January and February are always the most challenging months of the year for me. After the deep sigh that follows the frenzy of Christmas and New Year's, springtime seems an eternally long way off. As I tick off the days until riding season begins again I inevitably find myself occupying my time the same way that people in the northern hemisphere have whiled away the dark days of winter for centuries: stories.
So, I often find myself at MotoVida, hanging out with other riders remembering old rides or planning new ones. James and I have spent not a few nights poring over maps looking for routes we can squeeze into weekends between work and school. Right now I'm casually reading a coffee table book by Rene Cormier called University of Gravel Roads. A few years ago, Cormier found himself in the enviable position of being thirty-something and single with an unexpected windfall of disposable income. Consequently, he did what any right thinking person in his position would do: he bought a BMW F650GS and spent the next few years riding around the world. Now, most of us aren't in a position to leave for years at a time; however, there are few reasons why we shouldn't carve out a long weekend trip or two…or three…or four...
Sharing stories of riding is perhaps the best way to keep the flame of hope alive during the dark midwinter nights. Some stories are amusing—Brent told me a tale of taking a Dodge Caravan laden with bike hunters chauffeured by his father-in-law around southern BC and into Washington and Idaho on a motorcycles safari. They spent a couple of days picking up a variety of bikes and a couple of nights searching in vain for a vacant hotel room. Unbeknownst to this band of merry men, there was a baseball tournament in the area on exactly the weekend they were sourcing bikes. Consequently, they became less merry as the evenings wore on when it became apparent that every hotel room between New York and Seattle was booked. I think they ended up sleeping in the van. Nevertheless, it was during this trip that Brent found a 1986 Honda Rebel 450—the same one that Candace is still riding.
I was chatting with my BMW friend a few weeks ago and he was telling me of the first proper road trip he went on. He and some pals were lounging in a coffee shop on a cool spring evening in Prince George. No sooner had it come out that a few of them had time off coming up when suddenly there was a map unfolded on the table and fingers were tracing winding routes through the province and down the Oregon Coast. A month later four bikes with new tires were rolling towards the Redwoods of California. Even the guy who had used up all his vacation time had somehow managed to beg, borrow or steal some time off…or maybe he just decided that whatever occupational repercussions might result from missing work would be worth it. He must have been right because it was a trip BMW never forgot. His eyes took on a familiar far off look when he recounted the details of the trip: sliding through a sketchy gravel section in the driving rain before deciding to wait out the storm; watching, enthralled while the sun burst recklessly through a mountain of gray cloud transforming the leaden seaside into an ocean of sapphires and diamonds; and meandering modestly through ancient Redwood cathedrals whose solemn spires strive inexorably for the stars.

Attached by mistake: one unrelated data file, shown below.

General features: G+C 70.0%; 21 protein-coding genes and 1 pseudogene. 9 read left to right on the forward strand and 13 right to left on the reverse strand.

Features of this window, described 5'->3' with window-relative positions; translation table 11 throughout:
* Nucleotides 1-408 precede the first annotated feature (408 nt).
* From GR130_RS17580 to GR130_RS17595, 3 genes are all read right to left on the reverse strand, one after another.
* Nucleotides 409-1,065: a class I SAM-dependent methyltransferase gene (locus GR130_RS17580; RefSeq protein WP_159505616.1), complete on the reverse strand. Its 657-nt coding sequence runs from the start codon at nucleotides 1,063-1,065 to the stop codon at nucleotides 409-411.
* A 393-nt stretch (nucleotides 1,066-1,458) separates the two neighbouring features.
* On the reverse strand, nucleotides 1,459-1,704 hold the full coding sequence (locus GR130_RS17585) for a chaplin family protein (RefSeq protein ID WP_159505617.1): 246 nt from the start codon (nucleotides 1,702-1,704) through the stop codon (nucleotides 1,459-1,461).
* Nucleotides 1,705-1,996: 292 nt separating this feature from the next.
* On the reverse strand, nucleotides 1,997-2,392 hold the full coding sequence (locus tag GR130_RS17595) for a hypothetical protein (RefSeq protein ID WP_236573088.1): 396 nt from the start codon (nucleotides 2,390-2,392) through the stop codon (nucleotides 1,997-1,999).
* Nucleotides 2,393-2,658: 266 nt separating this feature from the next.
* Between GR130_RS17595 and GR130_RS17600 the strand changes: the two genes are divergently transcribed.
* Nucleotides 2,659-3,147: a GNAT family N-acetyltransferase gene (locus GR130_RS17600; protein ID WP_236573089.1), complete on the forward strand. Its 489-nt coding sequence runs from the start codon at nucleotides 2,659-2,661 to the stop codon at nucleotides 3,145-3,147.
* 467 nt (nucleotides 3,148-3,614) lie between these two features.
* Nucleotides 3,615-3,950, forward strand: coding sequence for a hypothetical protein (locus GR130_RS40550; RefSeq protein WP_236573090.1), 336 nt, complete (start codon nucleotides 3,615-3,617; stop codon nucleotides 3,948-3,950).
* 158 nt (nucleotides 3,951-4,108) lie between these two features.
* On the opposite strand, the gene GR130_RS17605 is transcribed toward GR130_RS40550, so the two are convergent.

I think that there is perhaps something unique about a first motorcycle trip that is remembered. I wrote earlier this year about some of my own experiences and there are a thousand more details that I'll never have the time and space to fully recount, but are nonetheless intricately woven into my mind and heart.
In the end, it is our stories that connect us. As my story has become entwined with the stories of other riders I have found myself, almost by accident, a part of a community. Our respective roads have all intersected for this particular leg of the journey through life and we have opted to travel together. And in the midst of all this I find that I am becoming a better version of myself—the self that remembers yesterday, loves today and has hope for tomorrow.
In the meantime, like Ted Simon, I dream a lot…"Often I dream of riding over the hard red floor of a great forest, beneath a high canopy of translucent green, spreading on and on. An enchanted forest, perhaps, where men may still sometimes play at being gods." (Jupiter's Travels)